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To investigate the impact of intra-fractional motion on dose distribution in patients treated with intensity-modulated radiotherapy (IMRT) for lung cancer.
Materials and methods:
Twenty patients who had undergone IMRT for non-small cell lung cancer were selected for this retrospective study. For each patient, a four-dimensional computed tomography (CT) image set was acquired and clinical treatment plans were developed using the average CT. Dose distributions were then recalculated for each of the 10 phases of respiratory cycle and combined using deformable image registration to produce cumulative dose distributions that were compared with the clinical treatment plans.
Intra-fractional motion reduced planning target volume (PTV) coverage in all patients. The median reduction of PTV covered by the prescription isodose was 3·4%; D98 was reduced by 3·1 Gy. Changes in the mean lung dose were within ±0·7 Gy. V20 for the lung increased in most patients; the median increase was 1·6%. The dose to the spinal cord was unaffected by intra-fractional motion. The dose to the heart was slightly reduced in most patients. The median reduction in the mean heart dose was 0·22 Gy, and V30 was reduced by 2·5%. The maximum dose to the oesophagus was also reduced in most patients, by 0·74 Gy, whereas V50 did not change significantly. The median number of points in which dose differences exceeded 3%/3 mm was 6·2%.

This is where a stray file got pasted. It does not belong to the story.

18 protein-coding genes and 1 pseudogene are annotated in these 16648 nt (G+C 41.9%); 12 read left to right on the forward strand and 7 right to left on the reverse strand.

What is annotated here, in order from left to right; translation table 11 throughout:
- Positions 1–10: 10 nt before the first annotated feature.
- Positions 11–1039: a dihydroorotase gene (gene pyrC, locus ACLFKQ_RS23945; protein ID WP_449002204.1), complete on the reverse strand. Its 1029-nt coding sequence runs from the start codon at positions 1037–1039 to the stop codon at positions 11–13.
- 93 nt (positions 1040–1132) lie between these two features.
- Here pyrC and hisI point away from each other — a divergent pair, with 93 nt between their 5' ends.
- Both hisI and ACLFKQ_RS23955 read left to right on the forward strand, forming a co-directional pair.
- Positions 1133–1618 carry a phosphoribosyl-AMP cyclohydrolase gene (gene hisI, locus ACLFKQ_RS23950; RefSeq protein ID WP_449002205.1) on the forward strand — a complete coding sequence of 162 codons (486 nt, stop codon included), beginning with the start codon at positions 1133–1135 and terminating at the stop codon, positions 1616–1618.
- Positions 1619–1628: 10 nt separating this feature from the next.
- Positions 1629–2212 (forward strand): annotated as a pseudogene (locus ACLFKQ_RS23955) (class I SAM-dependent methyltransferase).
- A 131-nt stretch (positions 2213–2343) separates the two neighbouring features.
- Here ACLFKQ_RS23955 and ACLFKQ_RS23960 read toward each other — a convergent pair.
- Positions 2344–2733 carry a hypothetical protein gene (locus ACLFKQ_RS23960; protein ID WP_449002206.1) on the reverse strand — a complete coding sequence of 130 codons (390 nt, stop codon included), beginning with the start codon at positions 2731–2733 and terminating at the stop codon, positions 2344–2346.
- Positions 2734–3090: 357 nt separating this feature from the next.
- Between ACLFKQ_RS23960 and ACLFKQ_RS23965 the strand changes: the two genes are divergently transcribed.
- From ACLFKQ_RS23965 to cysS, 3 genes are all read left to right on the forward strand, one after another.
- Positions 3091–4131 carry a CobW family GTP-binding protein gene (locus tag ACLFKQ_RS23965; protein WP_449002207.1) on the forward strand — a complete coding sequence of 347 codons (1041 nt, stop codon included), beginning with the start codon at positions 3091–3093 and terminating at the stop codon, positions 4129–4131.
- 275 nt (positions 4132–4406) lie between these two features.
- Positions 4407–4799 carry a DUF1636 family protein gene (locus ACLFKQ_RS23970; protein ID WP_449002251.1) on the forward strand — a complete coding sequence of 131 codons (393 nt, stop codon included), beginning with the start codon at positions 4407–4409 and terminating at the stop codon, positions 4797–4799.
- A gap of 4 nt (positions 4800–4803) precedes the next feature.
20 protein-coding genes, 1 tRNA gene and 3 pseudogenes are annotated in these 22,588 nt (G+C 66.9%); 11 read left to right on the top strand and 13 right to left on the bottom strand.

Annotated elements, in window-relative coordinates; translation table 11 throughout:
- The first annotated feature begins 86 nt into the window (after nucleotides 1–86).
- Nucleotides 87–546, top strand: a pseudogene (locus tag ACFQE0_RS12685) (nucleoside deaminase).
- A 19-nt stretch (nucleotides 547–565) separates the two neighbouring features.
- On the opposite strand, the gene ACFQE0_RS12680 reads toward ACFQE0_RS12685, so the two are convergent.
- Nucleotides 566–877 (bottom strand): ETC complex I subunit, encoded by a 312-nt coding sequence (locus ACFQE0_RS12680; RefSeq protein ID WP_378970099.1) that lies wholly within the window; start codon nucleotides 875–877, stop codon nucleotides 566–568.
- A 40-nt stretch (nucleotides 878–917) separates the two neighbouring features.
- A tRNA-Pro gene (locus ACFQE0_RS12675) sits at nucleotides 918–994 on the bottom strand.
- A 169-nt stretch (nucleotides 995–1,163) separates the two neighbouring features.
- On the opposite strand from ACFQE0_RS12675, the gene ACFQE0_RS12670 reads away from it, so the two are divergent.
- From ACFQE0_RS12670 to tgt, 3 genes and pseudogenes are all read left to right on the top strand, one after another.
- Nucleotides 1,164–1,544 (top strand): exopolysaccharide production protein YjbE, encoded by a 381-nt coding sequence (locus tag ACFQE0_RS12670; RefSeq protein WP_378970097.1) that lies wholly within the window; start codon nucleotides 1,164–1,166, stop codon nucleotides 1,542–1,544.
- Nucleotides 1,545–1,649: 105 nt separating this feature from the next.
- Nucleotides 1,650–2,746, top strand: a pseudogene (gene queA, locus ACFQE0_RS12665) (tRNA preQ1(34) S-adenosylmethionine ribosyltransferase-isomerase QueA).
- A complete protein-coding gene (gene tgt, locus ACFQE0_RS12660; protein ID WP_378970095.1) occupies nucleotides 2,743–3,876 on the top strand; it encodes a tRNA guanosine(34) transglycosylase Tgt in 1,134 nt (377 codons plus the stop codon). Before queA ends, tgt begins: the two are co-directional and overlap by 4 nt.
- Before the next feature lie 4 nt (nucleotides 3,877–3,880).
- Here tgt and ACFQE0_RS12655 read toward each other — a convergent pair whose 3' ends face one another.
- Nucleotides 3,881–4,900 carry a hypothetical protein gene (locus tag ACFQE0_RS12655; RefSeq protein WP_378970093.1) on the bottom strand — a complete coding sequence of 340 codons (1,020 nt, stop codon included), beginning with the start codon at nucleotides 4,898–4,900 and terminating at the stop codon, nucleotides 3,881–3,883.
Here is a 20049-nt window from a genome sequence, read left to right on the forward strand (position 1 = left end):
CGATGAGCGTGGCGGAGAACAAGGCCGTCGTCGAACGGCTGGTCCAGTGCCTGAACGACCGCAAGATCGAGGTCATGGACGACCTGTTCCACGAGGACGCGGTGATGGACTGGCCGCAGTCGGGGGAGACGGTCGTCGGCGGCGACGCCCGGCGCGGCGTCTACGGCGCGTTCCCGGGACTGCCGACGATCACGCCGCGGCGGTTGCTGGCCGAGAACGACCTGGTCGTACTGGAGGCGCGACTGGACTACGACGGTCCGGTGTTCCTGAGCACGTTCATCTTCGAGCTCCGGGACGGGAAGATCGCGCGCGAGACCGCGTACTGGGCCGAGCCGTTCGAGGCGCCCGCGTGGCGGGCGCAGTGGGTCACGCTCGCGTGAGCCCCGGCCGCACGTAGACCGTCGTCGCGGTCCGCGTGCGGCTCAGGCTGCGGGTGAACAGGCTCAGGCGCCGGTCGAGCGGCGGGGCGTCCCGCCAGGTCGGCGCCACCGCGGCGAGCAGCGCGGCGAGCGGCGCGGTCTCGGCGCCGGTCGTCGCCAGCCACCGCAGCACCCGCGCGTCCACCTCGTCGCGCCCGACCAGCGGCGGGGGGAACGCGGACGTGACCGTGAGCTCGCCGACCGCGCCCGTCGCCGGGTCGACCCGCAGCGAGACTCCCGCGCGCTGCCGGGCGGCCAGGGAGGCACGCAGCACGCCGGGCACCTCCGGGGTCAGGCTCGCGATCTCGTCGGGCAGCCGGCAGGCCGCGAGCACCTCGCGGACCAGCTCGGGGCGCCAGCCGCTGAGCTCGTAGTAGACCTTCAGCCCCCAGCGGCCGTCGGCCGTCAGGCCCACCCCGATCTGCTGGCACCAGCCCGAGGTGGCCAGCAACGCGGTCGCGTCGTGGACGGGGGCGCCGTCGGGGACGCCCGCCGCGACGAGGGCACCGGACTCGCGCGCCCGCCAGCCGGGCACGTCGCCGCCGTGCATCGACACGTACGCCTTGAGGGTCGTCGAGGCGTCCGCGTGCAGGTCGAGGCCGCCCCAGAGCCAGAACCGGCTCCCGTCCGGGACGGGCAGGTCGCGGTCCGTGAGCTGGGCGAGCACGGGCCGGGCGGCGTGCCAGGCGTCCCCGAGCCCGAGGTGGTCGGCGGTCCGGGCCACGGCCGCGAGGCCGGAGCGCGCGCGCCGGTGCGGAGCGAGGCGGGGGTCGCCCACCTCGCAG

Intra-fractional anatomical changes reduce PTV coverage compared to the coverage predicted by clinical treatment planning systems that use the average CT for dose calculation. Doses to organs at risk were mostly over-predicted.
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